Telephone interviews are a common part of the hiring process for many companies, regardless of their size. It serves as a precursor to help narrow a larger field of qualified candidates into a smaller, more manageable group, or it can simply increase hiring efficiency.
While much of the preparation for a telephone interview is the same as an in-person one, it can be harder to gauge your level of success. Phone interviews lack the visual feedback one gets when meeting face-to-face. There are ways to help improve your odds of making it to the next round, even with the shortcomings associated with a phone-based initial introduction.
To help you land an in-person interview based on your phone meeting, here are some tips for managing the process.
Don’t Ignore Preparation
Your first step is always research. Learn about the company’s products or services, take the time to review mission statements, read recent news and familiarize yourself with the general corporate structure. Then, go over your own work history, open a copy of your resume, and create a list of your major career successes.
This ensures you have a strong foundation from which you can pull while the interview progresses.
When it comes time for the interview to begin, make sure you have a suitable space for the interview. You need to select a room that limits outside noise, including sounds created by children or pets. Turn off any electronics that may produce sounds including televisions and music players. Also stop any fans or other devices that may cause excess noise.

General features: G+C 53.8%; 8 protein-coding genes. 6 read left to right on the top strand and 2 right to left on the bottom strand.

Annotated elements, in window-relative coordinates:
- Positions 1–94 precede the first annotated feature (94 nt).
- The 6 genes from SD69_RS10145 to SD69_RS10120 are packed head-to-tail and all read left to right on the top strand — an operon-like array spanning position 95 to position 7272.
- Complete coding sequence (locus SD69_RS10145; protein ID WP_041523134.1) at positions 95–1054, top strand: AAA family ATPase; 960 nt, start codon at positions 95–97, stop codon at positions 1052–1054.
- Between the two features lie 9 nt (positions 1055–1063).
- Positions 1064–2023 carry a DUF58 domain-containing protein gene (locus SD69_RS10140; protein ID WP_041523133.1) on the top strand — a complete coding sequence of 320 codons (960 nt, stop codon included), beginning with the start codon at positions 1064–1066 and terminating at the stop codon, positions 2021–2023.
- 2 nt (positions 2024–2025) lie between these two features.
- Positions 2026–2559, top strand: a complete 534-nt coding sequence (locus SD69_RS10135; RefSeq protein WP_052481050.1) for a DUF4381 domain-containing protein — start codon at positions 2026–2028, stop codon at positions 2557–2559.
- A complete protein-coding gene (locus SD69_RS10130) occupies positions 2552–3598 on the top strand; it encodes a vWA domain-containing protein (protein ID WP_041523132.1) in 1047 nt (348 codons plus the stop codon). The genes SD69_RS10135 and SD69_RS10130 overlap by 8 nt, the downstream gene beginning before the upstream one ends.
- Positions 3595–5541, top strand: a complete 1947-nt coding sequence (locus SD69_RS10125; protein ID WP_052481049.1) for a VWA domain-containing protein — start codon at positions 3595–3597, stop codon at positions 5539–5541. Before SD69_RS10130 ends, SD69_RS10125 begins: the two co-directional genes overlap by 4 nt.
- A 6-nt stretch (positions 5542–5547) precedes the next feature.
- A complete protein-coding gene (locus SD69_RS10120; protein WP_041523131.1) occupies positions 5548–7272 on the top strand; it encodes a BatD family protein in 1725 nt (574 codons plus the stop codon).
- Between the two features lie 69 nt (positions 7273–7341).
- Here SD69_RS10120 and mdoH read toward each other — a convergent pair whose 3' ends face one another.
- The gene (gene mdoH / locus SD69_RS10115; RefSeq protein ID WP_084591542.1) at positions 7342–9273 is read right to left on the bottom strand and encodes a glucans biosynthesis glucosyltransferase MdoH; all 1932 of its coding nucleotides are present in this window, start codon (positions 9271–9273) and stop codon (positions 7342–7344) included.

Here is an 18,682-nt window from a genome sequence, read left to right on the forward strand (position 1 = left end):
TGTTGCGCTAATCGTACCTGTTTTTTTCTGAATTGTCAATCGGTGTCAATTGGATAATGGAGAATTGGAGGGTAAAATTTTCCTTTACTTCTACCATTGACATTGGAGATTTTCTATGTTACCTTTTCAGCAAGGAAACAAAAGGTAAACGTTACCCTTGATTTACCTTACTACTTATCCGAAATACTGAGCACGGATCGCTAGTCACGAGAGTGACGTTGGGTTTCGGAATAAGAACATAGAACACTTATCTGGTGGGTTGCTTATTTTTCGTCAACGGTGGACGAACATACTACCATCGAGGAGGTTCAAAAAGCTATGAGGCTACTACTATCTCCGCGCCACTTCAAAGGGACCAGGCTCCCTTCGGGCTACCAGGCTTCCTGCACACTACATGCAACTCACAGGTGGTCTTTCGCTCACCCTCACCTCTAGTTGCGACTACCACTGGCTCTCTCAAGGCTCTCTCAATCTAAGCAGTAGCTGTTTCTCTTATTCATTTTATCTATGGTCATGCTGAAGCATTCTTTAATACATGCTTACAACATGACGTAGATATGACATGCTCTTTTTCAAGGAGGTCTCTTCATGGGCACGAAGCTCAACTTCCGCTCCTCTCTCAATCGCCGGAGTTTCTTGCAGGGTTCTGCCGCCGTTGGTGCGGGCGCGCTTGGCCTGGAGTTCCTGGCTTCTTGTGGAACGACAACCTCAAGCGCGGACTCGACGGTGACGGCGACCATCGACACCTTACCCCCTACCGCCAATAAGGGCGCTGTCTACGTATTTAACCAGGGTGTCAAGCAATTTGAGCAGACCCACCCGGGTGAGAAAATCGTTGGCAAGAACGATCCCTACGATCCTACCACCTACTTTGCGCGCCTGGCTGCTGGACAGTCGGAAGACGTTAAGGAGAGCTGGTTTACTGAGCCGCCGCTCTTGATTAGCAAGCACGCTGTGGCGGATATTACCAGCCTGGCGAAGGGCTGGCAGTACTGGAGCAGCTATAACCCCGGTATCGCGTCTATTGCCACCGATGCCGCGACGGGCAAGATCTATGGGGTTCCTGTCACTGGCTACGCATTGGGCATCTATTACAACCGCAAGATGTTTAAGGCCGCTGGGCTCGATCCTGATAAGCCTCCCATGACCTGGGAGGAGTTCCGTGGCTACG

If possible, consider using a landline for the call, as these generally provide better sound quality than cell phones. And, no matter what, avoid using speaker phone if other options are available.
Ultimately, you want to make sure that you are easy to understand during the interview as well as ensure you can hear what they are saying to you. Spending half of the interview asking each other to repeat yourselves won’t make the best impression regardless of your qualifications.
When it is your turn to listen, it is important to avoid doing anything else. Don’t review email, scan websites, type on the computer or do anything that isn’t directly related to your interview. Instead, focus on what is being said and use interjecting listening sounds to confirm you are hearing the interviewer properly. You’ll also be more aware of cues that it is your turn to speak, avoiding the embarrassment of having to ask them to repeat themselves because you weren’t fully engaged.
Smile When You Speak
If you want to make sure your voice maintains a positive tone when it is your turn to speak, make an effort to smile as you respond. The act of smiling can change your mindset, and this can be reflected in your voice. The tone, volume, cadence, and speed of your speech can all be affected when your mindset shifts.
When you smile, your body is telling your brain that an experience is positive. This can ease some of the anxiety associated with interviewing, whether over-the-phone or in-person and may make the process go smoother.
While following the tips above may not guarantee an in-person interview, they can help you complete the process more effectively. If you are looking for new employment opportunities or are interested in additional interview tips, the recruiters at The Squires Groups are available to help. Contact us and see what opportunities are available in your local area.